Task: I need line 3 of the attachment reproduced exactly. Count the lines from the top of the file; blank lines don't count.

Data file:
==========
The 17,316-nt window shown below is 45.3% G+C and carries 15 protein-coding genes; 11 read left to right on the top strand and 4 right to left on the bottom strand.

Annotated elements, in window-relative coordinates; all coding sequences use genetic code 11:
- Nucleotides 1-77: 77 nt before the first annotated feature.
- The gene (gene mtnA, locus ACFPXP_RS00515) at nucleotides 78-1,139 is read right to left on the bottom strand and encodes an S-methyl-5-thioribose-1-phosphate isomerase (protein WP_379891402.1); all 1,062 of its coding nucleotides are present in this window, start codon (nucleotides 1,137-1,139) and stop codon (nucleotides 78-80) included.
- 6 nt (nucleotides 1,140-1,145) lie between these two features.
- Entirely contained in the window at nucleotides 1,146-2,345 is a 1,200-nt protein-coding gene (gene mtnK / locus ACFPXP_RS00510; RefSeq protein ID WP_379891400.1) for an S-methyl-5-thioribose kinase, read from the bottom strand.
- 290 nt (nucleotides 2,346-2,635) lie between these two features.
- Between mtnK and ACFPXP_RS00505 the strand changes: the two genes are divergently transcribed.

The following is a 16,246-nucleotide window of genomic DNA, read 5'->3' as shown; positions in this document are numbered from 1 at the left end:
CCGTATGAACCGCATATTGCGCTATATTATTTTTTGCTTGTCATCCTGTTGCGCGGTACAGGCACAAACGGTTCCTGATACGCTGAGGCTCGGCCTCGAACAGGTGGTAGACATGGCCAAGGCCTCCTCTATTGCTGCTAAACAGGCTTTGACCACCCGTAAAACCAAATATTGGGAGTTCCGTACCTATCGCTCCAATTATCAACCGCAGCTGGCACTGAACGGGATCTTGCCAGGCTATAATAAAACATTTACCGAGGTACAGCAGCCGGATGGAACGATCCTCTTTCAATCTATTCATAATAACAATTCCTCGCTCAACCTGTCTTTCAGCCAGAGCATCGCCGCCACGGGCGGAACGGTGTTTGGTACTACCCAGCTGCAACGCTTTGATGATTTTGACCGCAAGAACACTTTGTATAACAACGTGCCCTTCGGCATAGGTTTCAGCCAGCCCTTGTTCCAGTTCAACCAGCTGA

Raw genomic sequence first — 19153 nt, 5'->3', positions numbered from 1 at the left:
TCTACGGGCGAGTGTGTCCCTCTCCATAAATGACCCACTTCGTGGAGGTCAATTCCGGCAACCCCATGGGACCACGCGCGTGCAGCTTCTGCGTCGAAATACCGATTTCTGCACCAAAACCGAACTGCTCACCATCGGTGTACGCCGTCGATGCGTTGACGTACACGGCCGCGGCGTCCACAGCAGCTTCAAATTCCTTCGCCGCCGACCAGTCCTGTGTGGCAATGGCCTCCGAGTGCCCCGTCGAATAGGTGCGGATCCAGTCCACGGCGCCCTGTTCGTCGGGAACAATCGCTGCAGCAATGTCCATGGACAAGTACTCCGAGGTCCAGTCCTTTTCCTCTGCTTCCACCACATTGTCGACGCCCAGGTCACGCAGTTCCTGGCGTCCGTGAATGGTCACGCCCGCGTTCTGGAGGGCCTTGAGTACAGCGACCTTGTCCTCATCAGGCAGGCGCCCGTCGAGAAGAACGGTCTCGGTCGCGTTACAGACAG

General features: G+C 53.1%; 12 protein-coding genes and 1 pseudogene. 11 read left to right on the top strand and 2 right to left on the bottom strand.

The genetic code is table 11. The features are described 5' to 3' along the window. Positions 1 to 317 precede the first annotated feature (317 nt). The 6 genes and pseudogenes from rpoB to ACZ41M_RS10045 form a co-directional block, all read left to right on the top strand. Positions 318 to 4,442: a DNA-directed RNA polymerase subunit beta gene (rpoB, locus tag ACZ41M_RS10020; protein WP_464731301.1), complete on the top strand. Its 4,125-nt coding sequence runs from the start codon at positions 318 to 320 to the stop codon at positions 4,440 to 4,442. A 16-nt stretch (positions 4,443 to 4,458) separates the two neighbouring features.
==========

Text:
- Nucleotides 1-77: 77 nt before the first annotated feature.